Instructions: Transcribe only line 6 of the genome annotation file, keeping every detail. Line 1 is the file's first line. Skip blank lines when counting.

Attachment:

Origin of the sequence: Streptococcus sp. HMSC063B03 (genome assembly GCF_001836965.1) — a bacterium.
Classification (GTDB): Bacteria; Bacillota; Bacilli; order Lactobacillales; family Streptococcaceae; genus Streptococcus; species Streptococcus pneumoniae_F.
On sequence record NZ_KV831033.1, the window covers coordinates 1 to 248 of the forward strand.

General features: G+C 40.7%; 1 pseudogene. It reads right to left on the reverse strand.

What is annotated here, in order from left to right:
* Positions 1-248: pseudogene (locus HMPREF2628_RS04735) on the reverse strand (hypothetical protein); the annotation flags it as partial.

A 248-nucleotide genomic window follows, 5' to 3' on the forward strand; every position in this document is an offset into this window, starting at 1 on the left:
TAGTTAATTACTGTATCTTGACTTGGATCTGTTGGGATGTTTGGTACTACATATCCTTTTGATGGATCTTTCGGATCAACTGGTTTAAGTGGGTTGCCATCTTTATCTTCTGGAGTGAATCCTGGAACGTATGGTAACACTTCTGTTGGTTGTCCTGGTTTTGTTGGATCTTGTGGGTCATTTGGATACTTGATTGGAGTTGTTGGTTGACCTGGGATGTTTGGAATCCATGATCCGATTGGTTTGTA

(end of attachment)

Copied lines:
* Positions 1-248: pseudogene (locus HMPREF2628_RS04735) on the reverse strand (hypothetical protein); the annotation flags it as partial.